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Will of James Burke
In re James Burke deceased
This is the last will and Testament of me James Burke, son of James Burke and Ann Cummins of Brigus, Conception Bay, Newfoundland, made this twenty-eighth day of August [28th Aug] in the year of our Lord, one thousand nine hundred and fifteen,  I revoke all former wills or other testamentary dispositions by me at any time heretofore made and declare this only to be and contain my last Will and Testament. I direct that all my just debts and funeral expenses be paid as soon as conveniently after my decease, 1. I will and bequeath to my youngest daughter Bridget Raphal the part of the house that I now occupy together with household effects and land adjoining the front of the house as long as she lives should she die without issue, after her death I wish it to go back to my grandson James Leonard of Richard Burke. I also will and bequeath the ground on the back of the house which my wife and myself occupy to my youngest daughter Bridget Raphal as follows as she lives and should she die without issue to go back to my grandson James Leonard of Richard Burke. The fruit that comes from trees to be equally divided between my sons James and Richard Burke and my daughter Bridget Raphal. I also will and bequeath the land adjoining Jonathan Knights to my daughter Bridget Raphal for her personal use and should she not need it to be given to my son Richard. 2. To my son James I will and bequeath the part of the house which he now occupies, the part of the waterside [Southeast part] and also the land he now occupies, namely the farm he has and also the land on back of the house which he now occupies. 3. I will and bequeath to my son Richard the house, land adjoining and hill garden which he now occupies and land between the first and second pond south of the road coming to Riverhead. 4. To my grandson James of Richard I will and bequeath the store, stable and the land before my brother Edward's house and for my daughter Bridget Raphal to have use of stable and store if required, and also for my son James to have use of the store, providing he should help to keep it in repair. I will and bequeath to my son Richard the old farm which I now occupy and after his death to be given to James his son. I will and bequeath my property on Labrador [American Harbour] that my son Richard will collect rent of same to be used for masses for myself and wife or should he and his sons wish to use same property for fishing they can do so. The hire of Barking Kettle (?) to go for masses for his Grandfather and Grandmother. 7. I will and bequeath to my grandson James of Richard one featherbed and also to my grandson James of James one featherbed and these not be taken until after my wifes demise unless my wife wishes to dispose of the above two beds before. I will and bequeath to my son Richard the lade (?) and for his brother James to have use of same when he needs it. To my son Richard I will and bequeath my Adze (?), Axe, Mall, Sledge, ripping saw and small thumb saw and for James my son to have use of sledge when needed. To my son James I will and bequeath my hand saw, and hammer saw remainder of my tools to be equally divided between my two sons. To my son Richard I will and bequeath my mainsail and three stacells (?) staysails to be disposed of as he thinks proper and money to be used for masses for myself and my wife, also I will and bequeath my caplin seine to my two sons Richard and James, and also whatever remains in store to be equally divided between my two sons. I appoint as my executors Patrick James and Richard Walker of George, in witness whereof I have hereunto set my hand and seal the day and year first above written. James Burke. Witnesses Stephen Jarvis, Stephen V. James.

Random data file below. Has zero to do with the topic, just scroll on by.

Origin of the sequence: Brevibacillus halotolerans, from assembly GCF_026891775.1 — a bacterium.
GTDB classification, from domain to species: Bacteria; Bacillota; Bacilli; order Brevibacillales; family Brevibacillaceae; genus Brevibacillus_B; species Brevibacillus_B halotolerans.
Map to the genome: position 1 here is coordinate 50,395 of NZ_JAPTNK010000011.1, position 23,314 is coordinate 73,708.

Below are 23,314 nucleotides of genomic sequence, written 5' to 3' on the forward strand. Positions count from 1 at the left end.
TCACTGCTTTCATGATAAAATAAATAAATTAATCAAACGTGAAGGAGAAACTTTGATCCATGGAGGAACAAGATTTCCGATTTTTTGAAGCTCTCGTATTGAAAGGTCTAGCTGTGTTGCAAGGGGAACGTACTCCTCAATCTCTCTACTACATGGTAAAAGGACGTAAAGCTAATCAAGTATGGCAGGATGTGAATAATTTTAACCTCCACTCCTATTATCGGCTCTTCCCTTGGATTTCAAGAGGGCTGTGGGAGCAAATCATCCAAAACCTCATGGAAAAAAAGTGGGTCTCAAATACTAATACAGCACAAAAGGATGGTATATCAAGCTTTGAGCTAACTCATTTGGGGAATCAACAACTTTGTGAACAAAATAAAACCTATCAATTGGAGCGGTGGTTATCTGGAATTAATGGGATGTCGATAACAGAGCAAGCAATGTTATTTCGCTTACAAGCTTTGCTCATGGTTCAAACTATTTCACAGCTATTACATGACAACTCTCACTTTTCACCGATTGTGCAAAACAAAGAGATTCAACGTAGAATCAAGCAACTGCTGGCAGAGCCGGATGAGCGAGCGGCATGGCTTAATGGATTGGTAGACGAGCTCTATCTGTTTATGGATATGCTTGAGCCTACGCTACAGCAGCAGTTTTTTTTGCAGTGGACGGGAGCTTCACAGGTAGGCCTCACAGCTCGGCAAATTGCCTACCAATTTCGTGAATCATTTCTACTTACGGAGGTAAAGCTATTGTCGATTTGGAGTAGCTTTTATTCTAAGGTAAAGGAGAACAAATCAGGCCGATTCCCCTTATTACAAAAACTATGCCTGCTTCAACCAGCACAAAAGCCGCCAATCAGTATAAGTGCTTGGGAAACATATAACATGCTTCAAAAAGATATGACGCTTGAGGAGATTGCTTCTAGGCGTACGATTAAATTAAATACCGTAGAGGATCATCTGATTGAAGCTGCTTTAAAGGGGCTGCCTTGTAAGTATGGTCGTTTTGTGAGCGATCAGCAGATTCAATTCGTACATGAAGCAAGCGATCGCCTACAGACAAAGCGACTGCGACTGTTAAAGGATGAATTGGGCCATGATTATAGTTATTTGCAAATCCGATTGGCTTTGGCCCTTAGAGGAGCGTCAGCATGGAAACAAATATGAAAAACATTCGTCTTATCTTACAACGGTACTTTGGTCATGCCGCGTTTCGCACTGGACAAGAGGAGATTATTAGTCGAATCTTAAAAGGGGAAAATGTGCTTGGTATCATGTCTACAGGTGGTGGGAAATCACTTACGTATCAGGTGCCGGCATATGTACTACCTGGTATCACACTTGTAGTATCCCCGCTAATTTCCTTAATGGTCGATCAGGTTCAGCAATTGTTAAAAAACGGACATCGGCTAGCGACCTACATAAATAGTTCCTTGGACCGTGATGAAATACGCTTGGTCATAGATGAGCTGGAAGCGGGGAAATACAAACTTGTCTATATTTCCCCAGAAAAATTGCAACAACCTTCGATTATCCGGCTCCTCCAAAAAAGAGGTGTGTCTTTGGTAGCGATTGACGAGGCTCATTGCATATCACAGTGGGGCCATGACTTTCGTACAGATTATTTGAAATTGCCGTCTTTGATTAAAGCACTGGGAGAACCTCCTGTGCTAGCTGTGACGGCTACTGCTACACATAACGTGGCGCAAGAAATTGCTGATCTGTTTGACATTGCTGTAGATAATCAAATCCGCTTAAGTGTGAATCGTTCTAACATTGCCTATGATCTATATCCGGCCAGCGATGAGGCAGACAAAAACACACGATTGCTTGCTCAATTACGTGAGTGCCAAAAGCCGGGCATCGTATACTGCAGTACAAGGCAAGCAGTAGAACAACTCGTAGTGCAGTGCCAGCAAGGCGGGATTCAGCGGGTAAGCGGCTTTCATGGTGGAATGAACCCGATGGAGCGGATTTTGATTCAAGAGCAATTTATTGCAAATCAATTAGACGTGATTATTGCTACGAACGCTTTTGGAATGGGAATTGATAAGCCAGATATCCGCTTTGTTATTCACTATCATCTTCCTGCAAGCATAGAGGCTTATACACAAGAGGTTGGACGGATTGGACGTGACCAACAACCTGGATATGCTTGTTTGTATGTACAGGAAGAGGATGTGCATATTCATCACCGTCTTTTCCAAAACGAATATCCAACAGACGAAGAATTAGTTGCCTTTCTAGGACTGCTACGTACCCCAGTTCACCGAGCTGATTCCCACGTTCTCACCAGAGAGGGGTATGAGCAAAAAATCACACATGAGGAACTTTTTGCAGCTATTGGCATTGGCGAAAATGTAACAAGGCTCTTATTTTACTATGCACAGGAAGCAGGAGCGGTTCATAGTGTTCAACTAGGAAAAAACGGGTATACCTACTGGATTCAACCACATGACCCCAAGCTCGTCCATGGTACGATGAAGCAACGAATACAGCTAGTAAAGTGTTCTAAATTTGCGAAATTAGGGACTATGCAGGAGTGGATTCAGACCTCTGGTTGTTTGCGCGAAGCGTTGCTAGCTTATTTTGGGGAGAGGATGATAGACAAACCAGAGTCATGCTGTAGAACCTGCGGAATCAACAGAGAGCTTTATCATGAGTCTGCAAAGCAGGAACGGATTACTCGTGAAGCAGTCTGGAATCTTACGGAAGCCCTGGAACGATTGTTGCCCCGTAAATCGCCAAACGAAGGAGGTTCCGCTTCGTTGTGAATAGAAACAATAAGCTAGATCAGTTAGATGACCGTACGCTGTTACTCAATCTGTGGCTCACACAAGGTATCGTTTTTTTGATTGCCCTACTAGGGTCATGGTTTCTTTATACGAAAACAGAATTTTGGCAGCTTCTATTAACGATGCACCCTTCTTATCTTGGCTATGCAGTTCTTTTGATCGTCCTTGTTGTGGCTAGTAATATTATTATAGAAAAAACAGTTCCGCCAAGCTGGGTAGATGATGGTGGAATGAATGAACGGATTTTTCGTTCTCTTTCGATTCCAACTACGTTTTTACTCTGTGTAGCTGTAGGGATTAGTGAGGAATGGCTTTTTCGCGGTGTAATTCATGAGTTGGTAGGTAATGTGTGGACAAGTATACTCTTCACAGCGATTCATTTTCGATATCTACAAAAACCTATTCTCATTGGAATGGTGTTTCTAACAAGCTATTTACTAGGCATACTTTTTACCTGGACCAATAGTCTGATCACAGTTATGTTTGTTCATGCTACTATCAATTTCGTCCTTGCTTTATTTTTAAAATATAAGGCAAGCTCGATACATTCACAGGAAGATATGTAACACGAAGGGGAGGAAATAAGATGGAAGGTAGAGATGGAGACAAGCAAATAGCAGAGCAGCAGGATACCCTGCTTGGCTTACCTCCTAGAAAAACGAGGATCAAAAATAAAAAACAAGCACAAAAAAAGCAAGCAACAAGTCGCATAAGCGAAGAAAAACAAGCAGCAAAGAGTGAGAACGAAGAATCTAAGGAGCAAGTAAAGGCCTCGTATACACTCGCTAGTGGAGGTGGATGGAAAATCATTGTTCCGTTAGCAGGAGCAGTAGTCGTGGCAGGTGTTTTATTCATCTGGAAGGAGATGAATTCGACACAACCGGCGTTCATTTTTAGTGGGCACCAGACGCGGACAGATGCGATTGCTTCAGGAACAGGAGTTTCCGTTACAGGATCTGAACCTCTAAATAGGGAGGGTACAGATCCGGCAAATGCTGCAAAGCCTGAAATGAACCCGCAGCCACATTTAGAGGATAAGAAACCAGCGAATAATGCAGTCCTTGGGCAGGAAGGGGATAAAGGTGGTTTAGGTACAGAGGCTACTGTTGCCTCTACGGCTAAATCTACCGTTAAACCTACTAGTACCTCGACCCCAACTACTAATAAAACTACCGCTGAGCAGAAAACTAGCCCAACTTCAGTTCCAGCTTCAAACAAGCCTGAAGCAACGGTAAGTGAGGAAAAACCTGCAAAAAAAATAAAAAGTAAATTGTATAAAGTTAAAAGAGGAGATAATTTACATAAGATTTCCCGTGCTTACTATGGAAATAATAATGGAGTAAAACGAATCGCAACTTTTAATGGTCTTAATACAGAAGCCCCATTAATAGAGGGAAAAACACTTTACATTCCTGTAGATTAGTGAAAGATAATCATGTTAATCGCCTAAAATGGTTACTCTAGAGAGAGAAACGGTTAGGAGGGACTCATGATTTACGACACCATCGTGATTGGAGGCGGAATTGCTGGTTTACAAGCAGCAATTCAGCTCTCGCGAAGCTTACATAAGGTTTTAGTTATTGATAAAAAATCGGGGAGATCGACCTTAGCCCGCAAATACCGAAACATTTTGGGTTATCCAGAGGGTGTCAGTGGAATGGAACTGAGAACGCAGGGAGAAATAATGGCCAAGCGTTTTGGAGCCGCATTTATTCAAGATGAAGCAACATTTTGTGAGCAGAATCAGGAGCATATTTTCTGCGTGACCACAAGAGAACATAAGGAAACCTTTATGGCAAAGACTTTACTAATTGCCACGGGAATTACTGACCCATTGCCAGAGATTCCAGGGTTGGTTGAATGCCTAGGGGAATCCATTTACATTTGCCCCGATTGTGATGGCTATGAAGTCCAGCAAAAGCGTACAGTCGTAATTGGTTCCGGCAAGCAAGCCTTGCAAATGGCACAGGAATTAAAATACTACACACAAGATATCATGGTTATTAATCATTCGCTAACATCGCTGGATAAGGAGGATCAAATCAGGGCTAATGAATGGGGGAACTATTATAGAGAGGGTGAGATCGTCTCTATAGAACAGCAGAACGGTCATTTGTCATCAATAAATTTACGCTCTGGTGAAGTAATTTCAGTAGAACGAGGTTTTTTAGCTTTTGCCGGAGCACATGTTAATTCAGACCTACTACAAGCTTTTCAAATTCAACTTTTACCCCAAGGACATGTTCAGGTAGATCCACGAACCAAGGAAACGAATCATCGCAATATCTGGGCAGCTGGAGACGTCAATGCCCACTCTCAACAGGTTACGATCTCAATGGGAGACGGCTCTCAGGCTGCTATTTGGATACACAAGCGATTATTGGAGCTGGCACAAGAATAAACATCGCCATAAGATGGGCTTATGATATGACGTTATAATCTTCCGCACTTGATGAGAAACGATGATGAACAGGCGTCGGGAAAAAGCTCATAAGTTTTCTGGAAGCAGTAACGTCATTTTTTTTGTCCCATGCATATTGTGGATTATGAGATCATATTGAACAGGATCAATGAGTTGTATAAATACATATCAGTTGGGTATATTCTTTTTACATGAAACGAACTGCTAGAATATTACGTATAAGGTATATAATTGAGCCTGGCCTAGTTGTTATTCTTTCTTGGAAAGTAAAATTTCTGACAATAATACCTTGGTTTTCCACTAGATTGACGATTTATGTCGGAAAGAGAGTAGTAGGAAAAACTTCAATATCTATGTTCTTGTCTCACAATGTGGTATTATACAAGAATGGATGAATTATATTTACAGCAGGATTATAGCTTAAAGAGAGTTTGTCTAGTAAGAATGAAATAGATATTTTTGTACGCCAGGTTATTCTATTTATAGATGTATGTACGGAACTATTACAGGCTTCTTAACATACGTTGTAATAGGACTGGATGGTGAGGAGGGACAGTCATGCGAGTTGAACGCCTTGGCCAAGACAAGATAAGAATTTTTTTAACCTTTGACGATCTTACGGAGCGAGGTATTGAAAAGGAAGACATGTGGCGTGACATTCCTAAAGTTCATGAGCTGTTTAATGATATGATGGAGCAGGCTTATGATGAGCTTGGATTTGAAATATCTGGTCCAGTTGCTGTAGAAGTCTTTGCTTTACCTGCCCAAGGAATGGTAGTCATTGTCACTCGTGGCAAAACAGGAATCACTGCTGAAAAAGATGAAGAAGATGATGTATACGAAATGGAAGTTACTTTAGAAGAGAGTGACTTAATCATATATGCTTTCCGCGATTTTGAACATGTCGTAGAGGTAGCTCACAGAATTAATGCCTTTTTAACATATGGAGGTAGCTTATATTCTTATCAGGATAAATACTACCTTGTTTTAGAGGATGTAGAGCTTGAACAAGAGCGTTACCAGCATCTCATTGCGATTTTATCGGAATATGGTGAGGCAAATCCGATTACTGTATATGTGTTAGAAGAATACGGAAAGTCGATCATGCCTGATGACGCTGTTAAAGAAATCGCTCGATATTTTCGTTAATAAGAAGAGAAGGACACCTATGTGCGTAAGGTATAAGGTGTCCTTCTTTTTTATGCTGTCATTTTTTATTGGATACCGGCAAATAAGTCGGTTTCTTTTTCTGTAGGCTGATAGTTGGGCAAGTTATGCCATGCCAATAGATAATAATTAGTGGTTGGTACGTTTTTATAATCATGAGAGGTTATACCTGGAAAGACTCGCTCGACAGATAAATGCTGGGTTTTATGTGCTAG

Correct Charles H. Emerson
(Listed in the margin next to this will the following)
|Note: The wills in those will books are NOT actual wills. They are hand-written copies of a, "last will and testament," written by the court clerk, after the death of the testator, when the executor presented them to the court for probate. The court clerk didn't list the signatures at the bottom, he (or she) just put them in the book in whatever order they were in, on the original document, no spacing most of the time, no punctuation. The originals were kept by the executor.|
We who have typed these wills, have made every effort to include all the errors that were on the microfilm, in order to avoid destroying the integrity of the originals, where ever they may be.
This page contributed by Judy Benson, Alana Bennett, Wendy Weller and Eric Weller
Revised: September 7, 2001 (Ivy Benoit)
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